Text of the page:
Killed in Escrow

Killed In Escrow, Jennifer L JordanKilled in Escrow follows the threads of two mysteries: the identity of a hit-and-run-driver and the real story behind the longest hole-in-one in U.S. golf history.

Having recently opened her own private investigation firm, Lauren Vellequette cracks cases with the help of Rollie Austin, a 65-year-old seasoned private eye with a love for surveillance gadgets and Sasha Fuller, a 17-year-old intern who introduces new employment demands on a daily basis. Together, the three women spend as much time propping each other up as they do unraveling mysteries.

Set in Denver, Colorado, the book is quick-paced, engaging, and humorous.

For more information, contact Jennifer L. Jordan at moc.n1503405885adroj1503405885lrefi1503405885nnej@1503405885nej1503405885.

Read Sanya Franich’s review of Killed in Escrow in Curve Magazine.

Ordering Info

Killed in Escrow, published by Clover Valley Press, is available now.
Killed In Escrow was a Goldie finalist in the mystery/thriller category in 2015 (Golden Crown Literary Society).
Categories: Lesbian mystery, lesbian fiction, women’s mystery, cozy mystery

Author's Notes

I hatched the idea for this mystery years ago, and anyone who’s waited in that uncomfortable limbo between an offer and a closing should appreciate the title, Killed In Escrow.

I’ve always had an interest in real estate. When I was sixteen, I met with a real estate agent who showed me two pieces of vacant land – one with trees and one without. No, my parents didn’t know about this outing. I passed on those deals because I didn’t feel confident that I could get my $4,000 investment out in time for college. Given I’d saved that sum twenty-five cents at a time from tips at a Country Kitchen, I didn’t want to risk losing it.

As an adult, I developed a higher-tolerance for leveraging and have been involved in more than twenty real estate transactions. After suffering from burn-out, I vowed I had made my last deal.

This new series provided a healthy alternative for the urges that wouldn’t subside.

Killed In Escrow is told from the first-person perspective of 42-year-old Lauren Vellequette, a real estate agent who has survived three lesbian divorces, a bout with cancer, and the back-to-back deaths of both her parents.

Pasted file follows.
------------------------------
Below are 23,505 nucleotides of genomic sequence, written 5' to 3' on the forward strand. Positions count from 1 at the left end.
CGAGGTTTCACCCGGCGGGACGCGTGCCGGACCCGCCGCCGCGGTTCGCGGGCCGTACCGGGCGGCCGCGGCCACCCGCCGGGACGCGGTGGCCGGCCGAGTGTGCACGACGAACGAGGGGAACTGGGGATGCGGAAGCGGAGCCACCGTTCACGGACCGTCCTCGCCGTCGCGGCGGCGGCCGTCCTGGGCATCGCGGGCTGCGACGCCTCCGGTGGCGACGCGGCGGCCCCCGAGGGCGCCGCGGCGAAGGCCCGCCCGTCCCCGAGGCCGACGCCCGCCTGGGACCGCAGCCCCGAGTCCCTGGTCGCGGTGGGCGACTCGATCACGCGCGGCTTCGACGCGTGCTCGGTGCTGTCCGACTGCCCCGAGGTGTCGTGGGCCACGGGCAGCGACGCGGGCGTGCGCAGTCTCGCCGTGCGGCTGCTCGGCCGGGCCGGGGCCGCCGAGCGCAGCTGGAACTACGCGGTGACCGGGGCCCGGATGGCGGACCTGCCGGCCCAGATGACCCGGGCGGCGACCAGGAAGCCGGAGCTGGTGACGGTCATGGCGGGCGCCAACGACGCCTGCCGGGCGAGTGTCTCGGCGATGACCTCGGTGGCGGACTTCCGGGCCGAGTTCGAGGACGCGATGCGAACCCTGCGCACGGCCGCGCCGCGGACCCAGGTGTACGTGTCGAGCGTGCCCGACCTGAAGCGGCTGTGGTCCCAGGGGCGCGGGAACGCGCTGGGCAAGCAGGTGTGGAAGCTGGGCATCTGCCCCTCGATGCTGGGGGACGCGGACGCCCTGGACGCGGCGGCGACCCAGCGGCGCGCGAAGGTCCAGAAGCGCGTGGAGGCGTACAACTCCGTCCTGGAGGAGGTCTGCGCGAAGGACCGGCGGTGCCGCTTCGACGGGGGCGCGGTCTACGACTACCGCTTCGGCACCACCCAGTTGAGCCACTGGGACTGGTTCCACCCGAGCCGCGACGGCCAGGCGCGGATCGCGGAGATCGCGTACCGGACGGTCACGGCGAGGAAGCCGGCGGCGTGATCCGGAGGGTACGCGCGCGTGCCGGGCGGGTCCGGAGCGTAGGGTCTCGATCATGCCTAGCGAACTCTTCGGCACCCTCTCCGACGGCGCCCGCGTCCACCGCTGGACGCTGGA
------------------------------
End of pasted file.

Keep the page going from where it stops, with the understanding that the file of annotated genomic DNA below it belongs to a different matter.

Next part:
Having recently opened her own private investigation firm, Lauren Vellequette cracks cases with the help of Rollie Austin, a 55-year-old seasoned private eye with a love for surveillance gadgets, and Sasha Fuller, a 17-year-old intern of uncertain sexuality who introduces new employment demands on a daily basis.

In the character of Lauren, I’ve created a woman who is cynical but hopeful, tired of endings but wary of beginnings. Sasha provides a counterbalance of youthful exuberance and moodiness, of teenage arrogance and insecurity. Together with Rollie, the women spend as much time propping each other up as they do unraveling mysteries.

Read a Chapter

“I have a confession to make: I hate real estate agents. I know, I am one. But I hate them anyway, and all the other scammers in this shady business. The title companies that steal a thousand bucks every time you refinance, the mortgage brokers who encourage you to take out a new loan three times a year, the appraisers who inflate a property’s value, the home inspectors who won’t touch roofs, attics, or crawl spaces…don’t get me started.

“Let me tell you why I’m different. For starters, I don’t wear suits. Neither would you if you’d seen the places I’ve been. I don’t drive a luxury car. Why broadcast that I make fat commissions I rarely deserve? I don’t advertise using a twenty-year-old photo of myself. Prom was fine once, but no need to repeat it. I don’t tell people their houses will sell for more than I know they will. Nor do I tell buyers they can afford a house I know they can’t. I don’t belong to any chambers or business groups. They’re a waste of time and make me feel like a whore.”

Ignoring the giggles, gasps, and gapes, I continued.

“I make my living helping people buy and sell homes, but don’t go thinking my day is full of deep thoughts about architecture and interior design. The houses, I barely see them anymore. All I see are the clients and their anxieties as they prepare to close one of the biggest deals of their lives. They count on me to take care of the details: the easements, liens, and assessments; the twenty-page contracts and five nitpicky addendums; the financing, point spreads, and pre-payment penalties; the brain-draining closings.


“I help sellers who are moving for no good reason and buyers who are clueless about what they value. I negotiate past people’s fears and personalities to get deals done, and I do them with dignity and respect. If that appeals to you, and you have a burning desire to be on call every hour of the day, every day of the year, every year of your life, by all means, choose real estate as a career.”

Silence followed.

At the back of the room, the ashen-faced teacher took a second to regain her composure. She put her hands together, as if praying, and called out in an unnaturally-bright voice, “That was a unique introduction for career day, Ms. Vellequette.”

Keep reading…click here to download the first chapter Killed In Escrow.